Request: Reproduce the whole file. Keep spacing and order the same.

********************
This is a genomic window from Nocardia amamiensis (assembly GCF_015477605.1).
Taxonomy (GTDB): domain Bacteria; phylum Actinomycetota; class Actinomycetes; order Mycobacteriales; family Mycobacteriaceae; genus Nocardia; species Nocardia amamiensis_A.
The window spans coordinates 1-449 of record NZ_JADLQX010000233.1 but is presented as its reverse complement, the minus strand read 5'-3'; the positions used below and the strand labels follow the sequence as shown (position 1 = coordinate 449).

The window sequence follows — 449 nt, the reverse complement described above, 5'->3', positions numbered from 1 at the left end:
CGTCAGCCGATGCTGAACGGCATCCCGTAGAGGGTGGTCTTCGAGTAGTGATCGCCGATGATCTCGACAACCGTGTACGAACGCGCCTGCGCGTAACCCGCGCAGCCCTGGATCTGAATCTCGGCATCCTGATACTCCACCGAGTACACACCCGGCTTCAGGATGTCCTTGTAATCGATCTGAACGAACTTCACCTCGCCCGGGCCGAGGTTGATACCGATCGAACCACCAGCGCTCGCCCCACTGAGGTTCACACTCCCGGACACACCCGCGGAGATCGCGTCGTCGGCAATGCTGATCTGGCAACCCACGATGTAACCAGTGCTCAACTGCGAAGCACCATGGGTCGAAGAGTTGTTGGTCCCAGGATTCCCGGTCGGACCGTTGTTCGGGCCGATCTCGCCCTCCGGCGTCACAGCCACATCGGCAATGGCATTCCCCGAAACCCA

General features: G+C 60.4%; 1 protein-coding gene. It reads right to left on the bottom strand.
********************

This is a genomic window from Nocardia amamiensis (assembly GCF_015477605.1).
Taxonomy (GTDB): domain Bacteria; phylum Actinomycetota; class Actinomycetes; order Mycobacteriales; family Mycobacteriaceae; genus Nocardia; species Nocardia amamiensis_A.
The window spans coordinates 1-449 of record NZ_JADLQX010000233.1 but is presented as its reverse complement, the minus strand read 5'-3'; the positions used below and the strand labels follow the sequence as shown (position 1 = coordinate 449).

The window sequence follows — 449 nt, the reverse complement described above, 5'->3', positions numbered from 1 at the left end:
CGTCAGCCGATGCTGAACGGCATCCCGTAGAGGGTGGTCTTCGAGTAGTGATCGCCGATGATCTCGACAACCGTGTACGAACGCGCCTGCGCGTAACCCGCGCAGCCCTGGATCTGAATCTCGGCATCCTGATACTCCACCGAGTACACACCCGGCTTCAGGATGTCCTTGTAATCGATCTGAACGAACTTCACCTCGCCCGGGCCGAGGTTGATACCGATCGAACCACCAGCGCTCGCCCCACTGAGGTTCACACTCCCGGACACACCCGCGGAGATCGCGTCGTCGGCAATGCTGATCTGGCAACCCACGATGTAACCAGTGCTCAACTGCGAAGCACCATGGGTCGAAGAGTTGTTGGTCCCAGGATTCCCGGTCGGACCGTTGTTCGGGCCGATCTCGCCCTCCGGCGTCACAGCCACATCGGCAATGGCATTCCCCGAAACCCA

General features: G+C 60.4%; 1 protein-coding gene. It reads right to left on the bottom strand.